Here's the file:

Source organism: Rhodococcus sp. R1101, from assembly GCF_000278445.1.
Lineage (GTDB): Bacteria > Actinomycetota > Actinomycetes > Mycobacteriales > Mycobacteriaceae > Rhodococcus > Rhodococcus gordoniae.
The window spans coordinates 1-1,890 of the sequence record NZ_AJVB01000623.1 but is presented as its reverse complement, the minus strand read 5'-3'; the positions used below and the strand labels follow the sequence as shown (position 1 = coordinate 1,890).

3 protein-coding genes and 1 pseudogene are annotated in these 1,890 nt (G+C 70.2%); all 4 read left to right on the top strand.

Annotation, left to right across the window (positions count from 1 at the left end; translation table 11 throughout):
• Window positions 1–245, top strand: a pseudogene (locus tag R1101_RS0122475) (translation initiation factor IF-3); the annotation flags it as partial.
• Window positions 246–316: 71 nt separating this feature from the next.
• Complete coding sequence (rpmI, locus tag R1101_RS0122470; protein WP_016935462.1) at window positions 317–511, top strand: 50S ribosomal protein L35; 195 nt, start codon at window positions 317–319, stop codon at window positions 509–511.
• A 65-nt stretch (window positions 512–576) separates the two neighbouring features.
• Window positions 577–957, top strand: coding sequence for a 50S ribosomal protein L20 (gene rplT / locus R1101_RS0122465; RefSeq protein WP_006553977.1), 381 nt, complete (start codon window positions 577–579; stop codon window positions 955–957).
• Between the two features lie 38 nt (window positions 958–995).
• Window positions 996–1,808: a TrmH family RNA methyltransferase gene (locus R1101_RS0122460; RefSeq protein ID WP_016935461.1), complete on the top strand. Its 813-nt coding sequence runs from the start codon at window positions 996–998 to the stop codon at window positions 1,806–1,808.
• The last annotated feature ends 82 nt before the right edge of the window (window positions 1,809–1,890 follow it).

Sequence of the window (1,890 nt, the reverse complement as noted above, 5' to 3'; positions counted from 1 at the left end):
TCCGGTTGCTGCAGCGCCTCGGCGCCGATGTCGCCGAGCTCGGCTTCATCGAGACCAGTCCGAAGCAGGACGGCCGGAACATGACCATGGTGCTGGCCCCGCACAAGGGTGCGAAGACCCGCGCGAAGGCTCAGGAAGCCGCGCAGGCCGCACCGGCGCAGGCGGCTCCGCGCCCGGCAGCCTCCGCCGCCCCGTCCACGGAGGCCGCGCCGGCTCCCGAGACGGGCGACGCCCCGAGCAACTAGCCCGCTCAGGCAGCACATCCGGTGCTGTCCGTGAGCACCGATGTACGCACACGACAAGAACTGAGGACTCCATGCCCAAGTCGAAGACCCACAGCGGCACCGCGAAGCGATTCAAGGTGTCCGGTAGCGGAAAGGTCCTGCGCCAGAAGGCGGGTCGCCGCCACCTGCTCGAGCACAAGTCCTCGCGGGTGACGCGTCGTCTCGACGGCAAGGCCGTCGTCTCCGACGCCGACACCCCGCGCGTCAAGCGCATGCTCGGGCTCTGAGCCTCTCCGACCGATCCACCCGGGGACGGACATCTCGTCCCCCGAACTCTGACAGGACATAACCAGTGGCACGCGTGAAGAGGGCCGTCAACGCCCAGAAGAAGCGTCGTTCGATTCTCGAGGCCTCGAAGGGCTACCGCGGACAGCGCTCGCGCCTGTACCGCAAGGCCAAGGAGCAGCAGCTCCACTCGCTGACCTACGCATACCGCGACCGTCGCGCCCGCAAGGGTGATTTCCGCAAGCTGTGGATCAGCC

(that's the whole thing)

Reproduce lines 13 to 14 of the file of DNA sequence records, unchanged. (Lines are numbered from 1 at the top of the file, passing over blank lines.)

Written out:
• The last annotated feature ends 82 nt before the right edge of the window (window positions 1,809–1,890 follow it).

Sequence of the window (1,890 nt, the reverse complement as noted above, 5' to 3'; positions counted from 1 at the left end):